When most people think of a terminal cancer patient, they think of the end-stage, when the person is bed-ridden and so heavily medicated, they’re barely aware of where they are. I’m about as far from that as most healthy people so it may seem strange for me to refer to myself as terminal. After all, where there’s life, there’s hope, yes? It ain’t over till it’s over, right? Sure.
If I wake up tomorrow morning to news that they’ve found the cure for recurrent uterine cancer, I will no longer be terminal. Recent work involving the use of viral cells to carry targeted medication directly to cancer cells to eradicate them shows a lot of promise, so much so that this may well prove to be the treatment all cancer patients have been waiting for. But so far, we’re all still waiting.
Meanwhile, I’m taking progesterone, which as I’ve said may be able to hold the cancer at a low level and prevent it from growing and spreading. This coming week, I’ll have a blood test; the following week, I’ll meet with my oncologist or a member of her team to get the results and find out how well that’s working. Her team members have said they’re hopeful about progesterone holding off the cancer for years; they’re all younger doctors. My oncologist doesn’t talk hope; she talks in terms of what results she has in front of her. Hope is my department.
I suppose calling myself terminal doesn’t sound like I have much hope but in fact I do. I hope to live longer than my oncologist’s original estimate, despite knowing that her estimate is based on however many patients she has seen. The long-shot is that I live long enough to see the viral-cell treatment succeed and be among the first to experience an actual cure. But those really are long odds, on the order of being struck by lightning, winning the lottery, or getting a personal phone call from Steven Spielberg begging me to accept two million GBP in option money for “The Girl-Thing Who Went Out For Sushi.” (I can dream; as Blondie pointed out, dreaming is free.)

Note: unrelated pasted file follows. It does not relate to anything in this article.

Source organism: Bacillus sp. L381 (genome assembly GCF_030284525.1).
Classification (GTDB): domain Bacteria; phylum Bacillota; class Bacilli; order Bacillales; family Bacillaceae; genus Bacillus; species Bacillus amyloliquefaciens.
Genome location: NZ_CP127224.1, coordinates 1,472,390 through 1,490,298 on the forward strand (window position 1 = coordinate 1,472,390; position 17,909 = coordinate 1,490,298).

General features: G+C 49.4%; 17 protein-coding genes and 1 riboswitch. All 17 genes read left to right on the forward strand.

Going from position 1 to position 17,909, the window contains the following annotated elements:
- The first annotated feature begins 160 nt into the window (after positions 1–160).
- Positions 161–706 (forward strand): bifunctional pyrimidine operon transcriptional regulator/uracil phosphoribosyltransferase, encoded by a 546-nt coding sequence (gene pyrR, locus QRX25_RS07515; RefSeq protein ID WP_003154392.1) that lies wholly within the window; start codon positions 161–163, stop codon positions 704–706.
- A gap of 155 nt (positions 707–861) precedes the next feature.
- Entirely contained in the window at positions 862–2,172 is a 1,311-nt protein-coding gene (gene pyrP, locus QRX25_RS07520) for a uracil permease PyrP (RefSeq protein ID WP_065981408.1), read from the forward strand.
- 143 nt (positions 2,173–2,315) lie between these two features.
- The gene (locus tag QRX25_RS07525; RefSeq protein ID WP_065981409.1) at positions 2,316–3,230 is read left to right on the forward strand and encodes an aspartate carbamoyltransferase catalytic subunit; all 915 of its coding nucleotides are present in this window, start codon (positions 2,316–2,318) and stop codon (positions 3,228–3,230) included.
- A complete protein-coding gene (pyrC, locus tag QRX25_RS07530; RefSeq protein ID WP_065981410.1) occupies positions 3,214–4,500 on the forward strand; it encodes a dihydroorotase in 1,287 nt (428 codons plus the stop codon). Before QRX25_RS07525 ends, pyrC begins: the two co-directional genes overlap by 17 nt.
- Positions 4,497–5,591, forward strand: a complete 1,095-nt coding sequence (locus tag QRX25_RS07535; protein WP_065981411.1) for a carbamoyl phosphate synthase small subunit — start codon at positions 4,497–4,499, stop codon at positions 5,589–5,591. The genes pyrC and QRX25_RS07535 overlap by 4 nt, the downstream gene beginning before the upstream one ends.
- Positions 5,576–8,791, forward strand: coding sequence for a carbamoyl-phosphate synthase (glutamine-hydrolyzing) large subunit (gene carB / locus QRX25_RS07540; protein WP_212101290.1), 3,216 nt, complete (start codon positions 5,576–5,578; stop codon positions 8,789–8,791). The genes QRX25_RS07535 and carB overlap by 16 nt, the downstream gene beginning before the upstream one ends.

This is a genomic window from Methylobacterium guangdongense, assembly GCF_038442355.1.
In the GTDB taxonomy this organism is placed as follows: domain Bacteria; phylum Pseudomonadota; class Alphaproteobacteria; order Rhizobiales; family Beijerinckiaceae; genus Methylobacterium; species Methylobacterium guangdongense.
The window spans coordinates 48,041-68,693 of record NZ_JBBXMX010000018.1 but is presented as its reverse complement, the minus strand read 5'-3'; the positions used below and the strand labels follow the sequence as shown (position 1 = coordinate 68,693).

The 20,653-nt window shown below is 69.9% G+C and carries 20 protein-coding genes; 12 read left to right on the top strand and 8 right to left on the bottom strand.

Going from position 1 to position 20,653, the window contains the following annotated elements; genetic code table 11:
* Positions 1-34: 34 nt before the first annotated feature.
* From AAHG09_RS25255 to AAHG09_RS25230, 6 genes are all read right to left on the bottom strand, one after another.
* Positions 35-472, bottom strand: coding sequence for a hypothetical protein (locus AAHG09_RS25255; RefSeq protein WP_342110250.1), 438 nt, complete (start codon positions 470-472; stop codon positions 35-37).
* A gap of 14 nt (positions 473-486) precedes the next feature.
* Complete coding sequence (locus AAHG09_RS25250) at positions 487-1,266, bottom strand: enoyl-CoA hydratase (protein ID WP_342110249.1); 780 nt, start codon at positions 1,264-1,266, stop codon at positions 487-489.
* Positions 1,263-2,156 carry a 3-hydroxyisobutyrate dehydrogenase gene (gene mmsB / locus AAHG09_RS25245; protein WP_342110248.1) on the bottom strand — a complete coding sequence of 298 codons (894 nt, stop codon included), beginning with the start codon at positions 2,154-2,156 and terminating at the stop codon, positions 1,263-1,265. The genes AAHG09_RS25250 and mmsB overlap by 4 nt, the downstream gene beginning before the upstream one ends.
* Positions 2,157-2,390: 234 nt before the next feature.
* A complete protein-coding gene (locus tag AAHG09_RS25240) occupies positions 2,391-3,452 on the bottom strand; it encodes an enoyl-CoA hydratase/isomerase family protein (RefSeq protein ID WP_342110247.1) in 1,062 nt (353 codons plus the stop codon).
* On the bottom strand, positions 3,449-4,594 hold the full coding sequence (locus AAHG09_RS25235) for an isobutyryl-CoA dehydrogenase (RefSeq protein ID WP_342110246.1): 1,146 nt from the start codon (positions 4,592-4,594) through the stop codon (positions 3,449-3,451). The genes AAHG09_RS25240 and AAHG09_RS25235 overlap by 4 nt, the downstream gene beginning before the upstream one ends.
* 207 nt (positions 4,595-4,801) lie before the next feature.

Until there is an actual cure, all the treatment I receive is palliative. Palliative treatment is not curative treatment. Palliative treatment is meant strictly to alleviate symptoms and relieve pain, resulting in improved quality of life.
But if life itself is the terminal condition we all have, I’m not actually doing anything out of the ordinary. As I said when I started this blog, if mortality is certain, then putting off the inevitable is not only business as usual for us, it’s also the whole point. So in the larger sense, nothing has really changed for me.